Last week, when launching the new Facebook subscribe button, the social network hid the much-maligned “Poke” button behind a settings menu, making it pretty unlikely that visitors to your profile page will see it.
Guess what: Facebook users didn’t notice.
While there was a minor backlash about the new real-time Ticker at the top of the site, not to mention the Top News section at the top of your news feed, only a handful of eagle-eyed bloggers noticed that the Poke button had virtually been retired. This from a community that balks at the slightest change.
What’s more, Facebook’s huge upcoming redesign (Facebook Timeline) keeps the Poke button behind this same dropdown menu — there are no plans to make it visible again.
Here’s my problem with the poke: What the heck does it mean?
I originally assumed that Poking was merely flirting: a subtle way to get the attention of another Facebook user. And yet just less than half of my Pokes are from males. So again: What does a Poke mean? And should we take a Poke to be flirtatious when it could, in my case, just as easily mean “Hey, I just sent you a press release about my new app”?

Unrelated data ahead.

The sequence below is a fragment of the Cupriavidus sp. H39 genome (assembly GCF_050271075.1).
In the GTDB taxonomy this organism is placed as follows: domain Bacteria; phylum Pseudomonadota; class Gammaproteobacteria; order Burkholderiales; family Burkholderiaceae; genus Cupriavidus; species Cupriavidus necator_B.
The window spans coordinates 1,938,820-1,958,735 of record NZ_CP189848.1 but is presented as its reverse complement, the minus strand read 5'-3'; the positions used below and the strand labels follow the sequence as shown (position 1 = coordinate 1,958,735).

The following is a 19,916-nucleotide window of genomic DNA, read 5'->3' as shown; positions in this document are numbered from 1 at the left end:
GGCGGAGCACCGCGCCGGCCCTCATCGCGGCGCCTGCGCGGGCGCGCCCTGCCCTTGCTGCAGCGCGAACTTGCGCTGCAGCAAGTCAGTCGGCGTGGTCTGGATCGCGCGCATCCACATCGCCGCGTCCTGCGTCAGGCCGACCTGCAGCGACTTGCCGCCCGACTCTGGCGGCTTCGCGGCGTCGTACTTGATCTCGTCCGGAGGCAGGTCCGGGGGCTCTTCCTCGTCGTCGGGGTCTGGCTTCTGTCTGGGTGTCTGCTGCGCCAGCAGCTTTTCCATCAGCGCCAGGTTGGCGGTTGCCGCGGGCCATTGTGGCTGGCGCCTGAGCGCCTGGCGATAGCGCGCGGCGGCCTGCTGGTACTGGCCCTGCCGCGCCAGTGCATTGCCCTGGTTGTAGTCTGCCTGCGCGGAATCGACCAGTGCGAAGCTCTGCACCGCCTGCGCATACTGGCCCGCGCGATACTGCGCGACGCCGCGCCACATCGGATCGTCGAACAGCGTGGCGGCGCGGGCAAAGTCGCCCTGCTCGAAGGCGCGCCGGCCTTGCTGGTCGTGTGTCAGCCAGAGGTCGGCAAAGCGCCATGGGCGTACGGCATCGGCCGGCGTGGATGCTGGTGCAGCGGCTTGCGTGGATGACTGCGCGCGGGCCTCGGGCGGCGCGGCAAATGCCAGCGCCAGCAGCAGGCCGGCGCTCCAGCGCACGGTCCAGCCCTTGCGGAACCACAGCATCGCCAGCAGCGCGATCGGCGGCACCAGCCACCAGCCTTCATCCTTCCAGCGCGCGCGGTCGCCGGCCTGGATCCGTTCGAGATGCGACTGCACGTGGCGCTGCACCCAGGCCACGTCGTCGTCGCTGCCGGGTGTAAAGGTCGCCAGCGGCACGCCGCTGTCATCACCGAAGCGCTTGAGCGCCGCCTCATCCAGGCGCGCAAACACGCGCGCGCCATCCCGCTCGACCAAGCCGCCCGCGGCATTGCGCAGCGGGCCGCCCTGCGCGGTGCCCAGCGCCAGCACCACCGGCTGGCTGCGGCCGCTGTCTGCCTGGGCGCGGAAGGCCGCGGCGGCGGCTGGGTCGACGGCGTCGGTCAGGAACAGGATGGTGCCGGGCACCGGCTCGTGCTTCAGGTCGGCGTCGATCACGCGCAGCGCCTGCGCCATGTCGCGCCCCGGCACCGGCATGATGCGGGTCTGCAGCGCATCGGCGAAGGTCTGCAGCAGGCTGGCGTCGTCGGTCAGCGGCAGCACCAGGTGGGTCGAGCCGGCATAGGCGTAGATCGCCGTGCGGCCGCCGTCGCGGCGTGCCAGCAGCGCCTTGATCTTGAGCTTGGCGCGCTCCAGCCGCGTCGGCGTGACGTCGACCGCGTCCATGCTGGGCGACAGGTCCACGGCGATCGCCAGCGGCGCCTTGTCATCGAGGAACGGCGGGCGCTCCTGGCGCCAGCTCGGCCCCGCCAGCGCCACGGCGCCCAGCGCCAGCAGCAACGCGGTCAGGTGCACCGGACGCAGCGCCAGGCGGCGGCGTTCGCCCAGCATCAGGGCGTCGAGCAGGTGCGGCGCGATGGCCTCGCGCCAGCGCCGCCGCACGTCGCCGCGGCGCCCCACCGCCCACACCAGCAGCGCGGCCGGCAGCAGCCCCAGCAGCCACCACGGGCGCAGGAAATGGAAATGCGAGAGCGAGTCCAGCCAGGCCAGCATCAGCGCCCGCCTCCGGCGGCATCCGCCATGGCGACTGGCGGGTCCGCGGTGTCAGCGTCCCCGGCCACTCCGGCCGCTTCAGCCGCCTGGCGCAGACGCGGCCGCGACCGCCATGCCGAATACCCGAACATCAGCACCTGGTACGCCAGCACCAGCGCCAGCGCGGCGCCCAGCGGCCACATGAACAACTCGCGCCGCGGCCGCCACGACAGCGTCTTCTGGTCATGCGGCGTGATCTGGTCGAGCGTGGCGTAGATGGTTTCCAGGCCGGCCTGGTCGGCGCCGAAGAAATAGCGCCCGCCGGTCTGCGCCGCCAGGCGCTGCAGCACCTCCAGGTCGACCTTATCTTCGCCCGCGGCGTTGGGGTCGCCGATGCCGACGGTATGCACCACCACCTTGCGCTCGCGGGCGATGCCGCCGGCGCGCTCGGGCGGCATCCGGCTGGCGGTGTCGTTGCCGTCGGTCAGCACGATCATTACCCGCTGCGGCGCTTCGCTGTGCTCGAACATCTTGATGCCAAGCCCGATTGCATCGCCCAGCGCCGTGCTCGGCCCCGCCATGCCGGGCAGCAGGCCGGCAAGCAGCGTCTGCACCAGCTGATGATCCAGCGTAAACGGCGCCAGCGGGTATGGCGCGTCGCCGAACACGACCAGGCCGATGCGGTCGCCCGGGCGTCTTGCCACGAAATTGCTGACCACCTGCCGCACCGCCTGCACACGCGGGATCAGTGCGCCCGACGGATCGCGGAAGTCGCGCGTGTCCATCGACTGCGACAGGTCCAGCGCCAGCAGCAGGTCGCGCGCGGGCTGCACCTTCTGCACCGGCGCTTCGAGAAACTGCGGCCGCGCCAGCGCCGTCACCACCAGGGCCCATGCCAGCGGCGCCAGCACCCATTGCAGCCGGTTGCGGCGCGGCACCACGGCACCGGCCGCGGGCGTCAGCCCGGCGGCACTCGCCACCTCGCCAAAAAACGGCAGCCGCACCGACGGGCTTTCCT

Facebook doesn’t even know what a Poke means, with the Help page reading: “The poke feature can be used for a variety of things on Facebook. For instance, you can poke your friends to say hello.” Ah, so they’re either saying hello, or flirting, or pestering … or something completely different.
If you’re going to Poke someone, isn’t there a better way to get your message across? Perhaps send them a Facebook Message? Like or comment on one of their updates? And isn’t it the case that a good percentage of Pokes are intended as ironic?
Or perhaps I’m wrong: Is there a huge group of Facebook Poke fans out there? Do I just need to be college-aged to understand the wonder of the Poke? Perhaps we all love to complain about the Poke but secretly love it?